Activities centre forced into closure
Decision made not to relocate popular facility after HS2 works
A GOVERNMENT decision not to relocate Hillingdon Outdoor Activities Centre (HOAC) because of the HS2 rail service will force the facility to close.
The suggestion to move the centre to Buckinghamshire from its current home in Denham was put forward a year ago, but the Department for Transport (DfT) announced on Thursday September 20 it had been abandoned.
In the wake of the decision, HOAC management has written to the transport secretary Chris Grayling to say the centre will close before HS2 work starts if the decision is not reversed.
The letter, signed by chairman of the Colne Valley Youth and Community Association, Karen Smaggasgale, states: “Since the first visit by HS2 to HOAC’s site, we have been clear that HOAC cannot co-exist with HS2.
“The disruption to the centre during construction and during operation due to adverse noise effects and the vis- ual impacts the construction work and subsequent viaduct will render HOAC’s operations unviable.
“If the decision remains not to relocate HOAC then the centre will close before any operation starts.”
HOAC was set up as a youth educational charity in 1992 in partnership with Hillingdon Council and provides outdoors activities for schools and groups.
The 45-acre lake is used for kayaking, canoeing, sailing and windsurfing, while land activities include archery, caving, fencing and karting.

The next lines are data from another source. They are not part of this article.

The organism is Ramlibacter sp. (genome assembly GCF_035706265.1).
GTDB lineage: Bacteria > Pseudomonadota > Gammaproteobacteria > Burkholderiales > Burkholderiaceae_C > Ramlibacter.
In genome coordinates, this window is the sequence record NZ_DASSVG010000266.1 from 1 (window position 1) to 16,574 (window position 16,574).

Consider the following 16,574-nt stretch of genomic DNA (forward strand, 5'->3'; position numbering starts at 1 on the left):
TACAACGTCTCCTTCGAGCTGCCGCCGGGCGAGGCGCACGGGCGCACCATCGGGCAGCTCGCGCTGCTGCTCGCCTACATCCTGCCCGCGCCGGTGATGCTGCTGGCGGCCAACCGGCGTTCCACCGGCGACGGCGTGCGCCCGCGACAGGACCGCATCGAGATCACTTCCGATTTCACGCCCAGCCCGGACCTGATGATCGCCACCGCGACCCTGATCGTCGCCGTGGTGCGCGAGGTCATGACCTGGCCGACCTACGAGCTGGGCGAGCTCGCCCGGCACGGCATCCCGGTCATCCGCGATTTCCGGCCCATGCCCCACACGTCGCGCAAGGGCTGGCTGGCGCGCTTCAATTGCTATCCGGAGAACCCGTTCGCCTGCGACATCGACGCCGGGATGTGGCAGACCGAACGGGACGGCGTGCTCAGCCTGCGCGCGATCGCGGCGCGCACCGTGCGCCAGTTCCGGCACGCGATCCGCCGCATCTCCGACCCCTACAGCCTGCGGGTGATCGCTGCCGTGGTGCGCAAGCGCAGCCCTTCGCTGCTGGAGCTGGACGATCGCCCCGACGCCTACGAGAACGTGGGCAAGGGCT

Two key decisions on the future of HOAC were made by the DfT last week when the building of a viaduct, rather than a tunnel through the Colne Valley, was confirmed as well as the decision not to relocate the outdoor centre.
A DfT spokesperson said: “Following an independent review, the transport secretary has agreed with the HS2 Commons Select Committee that the plan for a viaduct, rather than a tunnel, in the Colne Valley is best value for money.
“Also, despite our very best efforts to relocate the Hillingdon Outdoor Activities Centre to Den- ham Quarry, it has now become clear that escalating costs mean it won’t be a sustainable long-term option.”
The company behind the rail link to Birmingham and the north of England, HS2 Ltd, said last October HOAC could be relocated to Denham Quarry near Uxbridge by 2018.
According to the DfT, the anticipated cost of relocating HOAC had more than doubled to £55 million because of construction, land costs and compensation arrangements.
Instead the government has suggested an alternative plan to keep HOAC at its current site, but this has not been welcomed.
Chair of Hillingdon Against HS2, Keri Brennan, said: “It’s disgusting. They let people believe there was going to be this alternative. They’re saying we can run an activity centre in the middle of a building site.”
The letter from HOAC to Chris Grayling goes on to say: “HOAC is currently in an ideal location offering peace and serenity so close to major areas of population, a building site and subsequent railway will remove the key attributes that makes the centre work for all of its users.”
HOAC has requested a firm start date for HS2 work so they can ‘make provision to terminate staff contracts, cancel future group bookings and inform members and users so they can make alternative arrangements’.
The DfT spokesperson added: “Despite being one of the largest construction projects in Europe, the government and HS2 Ltd are committed to making sure HS2 is an environmentally responsible transport scheme and that we minimise the effects on the countryside and communities as much as possible.”